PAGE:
Funmilayo Ransome-Kuti ( 1900-1978)
Funmilayo Ransome-Kuti was born on 25th October 1900 as Frances Abigail Olufunmilayo Thomas in Abeokuta, Nigeria, and died in Abeokuta on 12th April 1978. She was the daughter of Daniel Olumoyewa Thomas (a farmer and trader) and Phyllis Moyeni Dese (a dressmaker). She was married to Reverend Israel Oludotun Ransome-Kuti and had four children (Dolapo Ransome-Kuti, Olikoye Ransome-Kuti, Fela Anikulapo-Kuti, and Beko Ransome-Kuti).
Funmilayo Ransome-Kuti often referred to as “The Lioness of Lisabi”, was a Nigerian educator, political campaigner, suffragist, and women’s rights activist. She was the first female activist in Nigeria and also the first woman to drive a car in Nigeria.
Frances’ parents believed in the importance of education for both boys and girls. She attended Abeokuta Grammar School for her secondary education. The school had initially been open only to male students, but it admitted its first female students in 1914, and Funmilayo was first among the six girls registered that year.
In 1919, she went abroad and attended a finishing school for girls in Cheshire, England where she learned elocution, music, dressmaking, French, and various domestic skills. As a young adult, she worked as a teacher, organizing some of the first preschool classes in the country and arranging literacy classes for women.
She married Israel Oludotun Ransome-Kuti, an Anglican minister whom she had met while they were both at grammar school. They first resided in the town of Ijebu-Ode, near Abeokuta, where their daughter Dolupo Ransome-Kuti was born, followed a year later by their son Olikoye. Their sons Fela and Beko were born in 1938 and 1940, respectively. The children attended Abeokuta Grammar School, studied in Great Britain, and they all contributed actively to the future of Nigeria.
The Ransome-Kutis took an egalitarian approach to marriage and family life. Funmilayo and her husband, Oludoton were on an equal footing, and their daughter and three sons all shared household chores; equality was a way of life, not merely an ideology.
In the 1940s, Funmilayo Ransome-Kuti established the Abeokuta Women’s Union, one of the most impressive women’s organizations of the 20th century that advocated for women’s rights, demanding better representation of women in local governing bodies and an end to unfair taxes on market women. She was a member of the Abeokuta Provincial Conference and worked on a new constitution from 1948- 1951, and was elected world vice president of the Women’s International Democratic Federation in 1952.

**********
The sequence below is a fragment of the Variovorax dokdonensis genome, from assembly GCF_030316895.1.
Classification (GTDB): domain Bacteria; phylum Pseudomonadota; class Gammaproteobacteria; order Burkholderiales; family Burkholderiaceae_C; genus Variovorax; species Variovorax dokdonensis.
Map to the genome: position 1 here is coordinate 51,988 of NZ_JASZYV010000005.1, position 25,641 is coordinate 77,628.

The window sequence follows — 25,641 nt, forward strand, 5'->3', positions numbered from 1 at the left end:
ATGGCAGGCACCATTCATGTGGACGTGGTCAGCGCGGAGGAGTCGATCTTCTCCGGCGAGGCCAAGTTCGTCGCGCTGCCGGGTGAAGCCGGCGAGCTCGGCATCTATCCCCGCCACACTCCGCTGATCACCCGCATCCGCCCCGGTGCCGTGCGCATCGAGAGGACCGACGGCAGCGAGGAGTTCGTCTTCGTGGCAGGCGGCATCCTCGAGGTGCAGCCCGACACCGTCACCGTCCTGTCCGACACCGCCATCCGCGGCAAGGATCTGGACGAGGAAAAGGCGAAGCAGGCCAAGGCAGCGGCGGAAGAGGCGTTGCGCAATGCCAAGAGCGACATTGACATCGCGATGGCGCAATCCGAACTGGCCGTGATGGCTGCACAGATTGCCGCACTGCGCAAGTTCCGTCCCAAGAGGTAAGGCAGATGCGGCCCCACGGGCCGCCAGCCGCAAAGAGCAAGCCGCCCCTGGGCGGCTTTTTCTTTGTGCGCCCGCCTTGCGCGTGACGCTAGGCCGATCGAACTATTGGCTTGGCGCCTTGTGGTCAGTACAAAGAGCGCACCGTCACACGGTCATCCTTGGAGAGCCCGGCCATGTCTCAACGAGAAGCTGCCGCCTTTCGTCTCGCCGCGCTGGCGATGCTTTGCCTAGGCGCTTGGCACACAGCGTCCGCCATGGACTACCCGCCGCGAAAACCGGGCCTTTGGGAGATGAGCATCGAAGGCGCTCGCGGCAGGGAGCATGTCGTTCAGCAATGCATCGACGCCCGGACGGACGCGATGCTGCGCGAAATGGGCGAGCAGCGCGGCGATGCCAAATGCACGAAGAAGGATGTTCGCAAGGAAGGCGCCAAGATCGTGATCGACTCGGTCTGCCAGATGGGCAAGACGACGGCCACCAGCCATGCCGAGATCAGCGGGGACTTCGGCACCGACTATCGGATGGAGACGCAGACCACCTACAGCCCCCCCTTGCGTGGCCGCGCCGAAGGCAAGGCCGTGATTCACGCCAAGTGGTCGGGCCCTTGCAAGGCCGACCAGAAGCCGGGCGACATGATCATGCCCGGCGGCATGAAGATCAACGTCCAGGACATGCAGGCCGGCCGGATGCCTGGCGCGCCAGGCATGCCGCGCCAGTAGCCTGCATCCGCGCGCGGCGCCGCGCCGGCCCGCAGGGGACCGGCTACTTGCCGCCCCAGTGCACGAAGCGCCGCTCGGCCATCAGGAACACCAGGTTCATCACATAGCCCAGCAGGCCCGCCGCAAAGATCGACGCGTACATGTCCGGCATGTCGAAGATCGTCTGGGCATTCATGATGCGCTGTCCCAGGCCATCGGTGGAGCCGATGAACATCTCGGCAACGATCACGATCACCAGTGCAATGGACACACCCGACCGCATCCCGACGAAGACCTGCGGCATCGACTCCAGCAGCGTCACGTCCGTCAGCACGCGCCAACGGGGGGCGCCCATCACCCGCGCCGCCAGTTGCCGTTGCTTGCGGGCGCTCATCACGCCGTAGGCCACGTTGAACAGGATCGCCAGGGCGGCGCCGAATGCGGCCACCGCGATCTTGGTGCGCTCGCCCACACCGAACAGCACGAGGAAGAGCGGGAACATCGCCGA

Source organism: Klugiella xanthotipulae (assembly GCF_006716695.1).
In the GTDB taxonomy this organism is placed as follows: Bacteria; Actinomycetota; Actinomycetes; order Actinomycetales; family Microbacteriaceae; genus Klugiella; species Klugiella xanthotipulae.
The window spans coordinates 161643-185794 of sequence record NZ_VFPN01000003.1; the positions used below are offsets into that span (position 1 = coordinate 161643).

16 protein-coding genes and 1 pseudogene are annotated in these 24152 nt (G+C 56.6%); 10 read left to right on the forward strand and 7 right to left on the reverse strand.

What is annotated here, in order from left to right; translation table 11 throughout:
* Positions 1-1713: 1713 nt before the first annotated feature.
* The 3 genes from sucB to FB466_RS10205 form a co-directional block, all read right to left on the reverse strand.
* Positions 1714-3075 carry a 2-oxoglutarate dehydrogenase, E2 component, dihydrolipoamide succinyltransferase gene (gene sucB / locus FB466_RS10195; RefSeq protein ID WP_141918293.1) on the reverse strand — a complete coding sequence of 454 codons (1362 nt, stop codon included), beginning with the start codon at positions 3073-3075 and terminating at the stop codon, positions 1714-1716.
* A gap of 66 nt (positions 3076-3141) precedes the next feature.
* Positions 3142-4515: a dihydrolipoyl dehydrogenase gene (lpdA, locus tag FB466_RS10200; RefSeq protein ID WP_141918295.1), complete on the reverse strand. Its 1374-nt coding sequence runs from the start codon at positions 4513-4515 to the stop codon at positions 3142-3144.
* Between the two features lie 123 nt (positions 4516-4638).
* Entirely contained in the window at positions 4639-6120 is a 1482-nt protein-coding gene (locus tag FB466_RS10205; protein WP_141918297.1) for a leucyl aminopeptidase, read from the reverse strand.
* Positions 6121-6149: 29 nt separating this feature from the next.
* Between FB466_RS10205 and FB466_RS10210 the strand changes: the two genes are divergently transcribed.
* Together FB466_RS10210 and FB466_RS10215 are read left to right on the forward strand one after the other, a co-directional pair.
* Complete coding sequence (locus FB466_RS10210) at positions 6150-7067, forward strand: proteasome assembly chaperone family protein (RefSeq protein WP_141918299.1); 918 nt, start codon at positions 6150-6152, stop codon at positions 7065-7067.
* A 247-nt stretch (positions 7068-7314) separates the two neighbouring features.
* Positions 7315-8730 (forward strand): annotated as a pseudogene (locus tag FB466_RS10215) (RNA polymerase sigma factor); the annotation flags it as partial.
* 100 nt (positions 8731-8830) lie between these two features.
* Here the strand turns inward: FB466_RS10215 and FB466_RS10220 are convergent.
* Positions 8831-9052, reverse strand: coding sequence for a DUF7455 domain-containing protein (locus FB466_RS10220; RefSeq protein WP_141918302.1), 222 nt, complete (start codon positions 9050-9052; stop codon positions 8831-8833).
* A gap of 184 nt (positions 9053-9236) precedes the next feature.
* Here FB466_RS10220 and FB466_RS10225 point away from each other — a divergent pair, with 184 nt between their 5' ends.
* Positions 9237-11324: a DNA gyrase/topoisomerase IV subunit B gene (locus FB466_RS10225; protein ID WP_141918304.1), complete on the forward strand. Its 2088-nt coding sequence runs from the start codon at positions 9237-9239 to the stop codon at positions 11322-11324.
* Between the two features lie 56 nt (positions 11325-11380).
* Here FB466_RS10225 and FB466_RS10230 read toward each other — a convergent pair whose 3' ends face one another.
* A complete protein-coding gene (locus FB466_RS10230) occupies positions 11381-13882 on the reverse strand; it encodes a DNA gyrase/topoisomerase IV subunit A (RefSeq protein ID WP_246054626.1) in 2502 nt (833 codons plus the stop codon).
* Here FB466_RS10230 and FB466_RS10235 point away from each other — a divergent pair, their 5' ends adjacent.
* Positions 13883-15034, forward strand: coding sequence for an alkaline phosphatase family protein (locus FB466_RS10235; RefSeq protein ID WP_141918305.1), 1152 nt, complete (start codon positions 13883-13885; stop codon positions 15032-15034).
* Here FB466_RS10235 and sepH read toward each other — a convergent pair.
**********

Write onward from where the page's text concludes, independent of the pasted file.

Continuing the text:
In 1965, Funmilayo Ransome-Kuti was awarded the Order of Niger for her contributions to the nation and also received an honorary doctorate of law from the University of Ibadan in 1968.
In Abeokuta, she founded a nursery school, and in 1932 she organized the Abeokuta Ladies’ Club, which was mostly concerned with charitable work, sewing, catering, and adult education classes.
In 1946, Ransome-Kuti renamed her group the Abeokuta Women’s Union (AWU), redefining its activities as essentially political rather than social. The organization’s purpose was to “defend, protect, preserve and promote the social, economic, cultural and political rights and interests of the women in Egbaland”.
As Ransome-Kuti’s political influence grew, she took part in the Nigerian independence movement, attending conferences and joining overseas delegations to discuss proposed national constitutions. Spearheading the creation of the Nigerian Women’s Union and the Federation of Nigerian Women’s Societies, she advocated for Nigerian women’s right to vote and became a noted member of international peace and women’s rights movements.
Ransome-Kuti received the Lenin Peace Prize and was awarded membership in the Order of the Niger for her work.
Ransome-Kuti continued her activist role throughout the 1950s.
By 1952, her influence was felt in the international sphere, when she was made world vice-president of the Women’s International Democratic Federation. Ransome-Kuti became an advisor to President Kwame Nkrumah of Ghana and used her leadership position in Nigeria and the international community to speak out against injustice.
She died in February 1977 when some soldiers arrived at her son’s home to confront him. In the ensuing fray, soldiers threw Ransome-Kuti from a second-story window. She sustained injuries from which she never recovered and died at the General Hospital in Lagos on April 13, 1978.
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